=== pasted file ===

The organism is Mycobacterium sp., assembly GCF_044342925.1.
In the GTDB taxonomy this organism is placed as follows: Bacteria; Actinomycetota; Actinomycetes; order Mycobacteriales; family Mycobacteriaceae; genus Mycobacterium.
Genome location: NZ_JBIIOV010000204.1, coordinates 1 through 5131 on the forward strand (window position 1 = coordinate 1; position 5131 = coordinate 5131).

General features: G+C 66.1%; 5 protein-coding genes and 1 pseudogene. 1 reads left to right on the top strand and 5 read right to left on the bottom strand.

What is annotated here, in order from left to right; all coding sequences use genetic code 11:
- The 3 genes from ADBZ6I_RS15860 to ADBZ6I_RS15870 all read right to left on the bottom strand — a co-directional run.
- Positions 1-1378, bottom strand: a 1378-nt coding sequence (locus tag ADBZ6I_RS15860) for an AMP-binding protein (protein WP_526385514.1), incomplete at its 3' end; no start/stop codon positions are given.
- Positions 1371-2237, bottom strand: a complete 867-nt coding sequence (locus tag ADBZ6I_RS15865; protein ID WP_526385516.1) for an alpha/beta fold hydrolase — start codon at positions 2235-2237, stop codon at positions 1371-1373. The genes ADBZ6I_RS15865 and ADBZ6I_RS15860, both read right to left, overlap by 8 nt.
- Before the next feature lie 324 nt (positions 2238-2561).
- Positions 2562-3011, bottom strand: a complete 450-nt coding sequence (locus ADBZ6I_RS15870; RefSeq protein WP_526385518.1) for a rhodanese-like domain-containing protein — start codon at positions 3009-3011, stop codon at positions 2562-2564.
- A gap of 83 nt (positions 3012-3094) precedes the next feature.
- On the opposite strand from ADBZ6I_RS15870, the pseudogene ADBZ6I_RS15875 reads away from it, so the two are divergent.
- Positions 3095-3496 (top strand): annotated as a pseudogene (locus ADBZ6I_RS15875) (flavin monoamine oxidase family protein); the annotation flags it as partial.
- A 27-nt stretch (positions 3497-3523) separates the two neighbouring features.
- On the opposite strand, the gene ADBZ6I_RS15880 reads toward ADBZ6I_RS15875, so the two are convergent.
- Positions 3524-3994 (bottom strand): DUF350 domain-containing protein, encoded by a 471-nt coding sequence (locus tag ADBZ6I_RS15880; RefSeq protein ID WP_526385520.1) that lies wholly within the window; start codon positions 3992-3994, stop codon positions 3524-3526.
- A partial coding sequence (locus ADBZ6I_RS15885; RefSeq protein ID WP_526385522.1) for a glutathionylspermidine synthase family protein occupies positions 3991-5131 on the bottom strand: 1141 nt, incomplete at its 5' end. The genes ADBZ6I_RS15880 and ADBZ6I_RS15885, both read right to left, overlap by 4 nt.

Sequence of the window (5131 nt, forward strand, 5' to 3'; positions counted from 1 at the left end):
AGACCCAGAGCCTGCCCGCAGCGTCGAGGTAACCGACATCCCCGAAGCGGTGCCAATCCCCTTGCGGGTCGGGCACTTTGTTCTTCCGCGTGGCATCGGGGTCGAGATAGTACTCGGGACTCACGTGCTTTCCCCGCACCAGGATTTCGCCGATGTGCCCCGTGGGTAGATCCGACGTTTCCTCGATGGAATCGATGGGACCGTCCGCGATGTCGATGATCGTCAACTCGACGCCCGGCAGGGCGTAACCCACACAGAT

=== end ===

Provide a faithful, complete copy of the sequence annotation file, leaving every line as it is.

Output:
The organism is Mycobacterium sp., assembly GCF_044342925.1.
In the GTDB taxonomy this organism is placed as follows: Bacteria; Actinomycetota; Actinomycetes; order Mycobacteriales; family Mycobacteriaceae; genus Mycobacterium.
Genome location: NZ_JBIIOV010000204.1, coordinates 1 through 5131 on the forward strand (window position 1 = coordinate 1; position 5131 = coordinate 5131).

General features: G+C 66.1%; 5 protein-coding genes and 1 pseudogene. 1 reads left to right on the top strand and 5 read right to left on the bottom strand.

What is annotated here, in order from left to right; all coding sequences use genetic code 11:
- The 3 genes from ADBZ6I_RS15860 to ADBZ6I_RS15870 all read right to left on the bottom strand — a co-directional run.
- Positions 1-1378, bottom strand: a 1378-nt coding sequence (locus tag ADBZ6I_RS15860) for an AMP-binding protein (protein WP_526385514.1), incomplete at its 3' end; no start/stop codon positions are given.
- Positions 1371-2237, bottom strand: a complete 867-nt coding sequence (locus tag ADBZ6I_RS15865; protein ID WP_526385516.1) for an alpha/beta fold hydrolase — start codon at positions 2235-2237, stop codon at positions 1371-1373. The genes ADBZ6I_RS15865 and ADBZ6I_RS15860, both read right to left, overlap by 8 nt.
- Before the next feature lie 324 nt (positions 2238-2561).
- Positions 2562-3011, bottom strand: a complete 450-nt coding sequence (locus ADBZ6I_RS15870; RefSeq protein WP_526385518.1) for a rhodanese-like domain-containing protein — start codon at positions 3009-3011, stop codon at positions 2562-2564.
- A gap of 83 nt (positions 3012-3094) precedes the next feature.
- On the opposite strand from ADBZ6I_RS15870, the pseudogene ADBZ6I_RS15875 reads away from it, so the two are divergent.
- Positions 3095-3496 (top strand): annotated as a pseudogene (locus ADBZ6I_RS15875) (flavin monoamine oxidase family protein); the annotation flags it as partial.
- A 27-nt stretch (positions 3497-3523) separates the two neighbouring features.
- On the opposite strand, the gene ADBZ6I_RS15880 reads toward ADBZ6I_RS15875, so the two are convergent.
- Positions 3524-3994 (bottom strand): DUF350 domain-containing protein, encoded by a 471-nt coding sequence (locus tag ADBZ6I_RS15880; RefSeq protein ID WP_526385520.1) that lies wholly within the window; start codon positions 3992-3994, stop codon positions 3524-3526.
- A partial coding sequence (locus ADBZ6I_RS15885; RefSeq protein ID WP_526385522.1) for a glutathionylspermidine synthase family protein occupies positions 3991-5131 on the bottom strand: 1141 nt, incomplete at its 5' end. The genes ADBZ6I_RS15880 and ADBZ6I_RS15885, both read right to left, overlap by 4 nt.

Sequence of the window (5131 nt, forward strand, 5' to 3'; positions counted from 1 at the left end):
AGACCCAGAGCCTGCCCGCAGCGTCGAGGTAACCGACATCCCCGAAGCGGTGCCAATCCCCTTGCGGGTCGGGCACTTTGTTCTTCCGCGTGGCATCGGGGTCGAGATAGTACTCGGGACTCACGTGCTTTCCCCGCACCAGGATTTCGCCGATGTGCCCCGTGGGTAGATCCGACGTTTCCTCGATGGAATCGATGGGACCGTCCGCGATGTCGATGATCGTCAACTCGACGCCCGGCAGGGCGTAACCCACACAGAT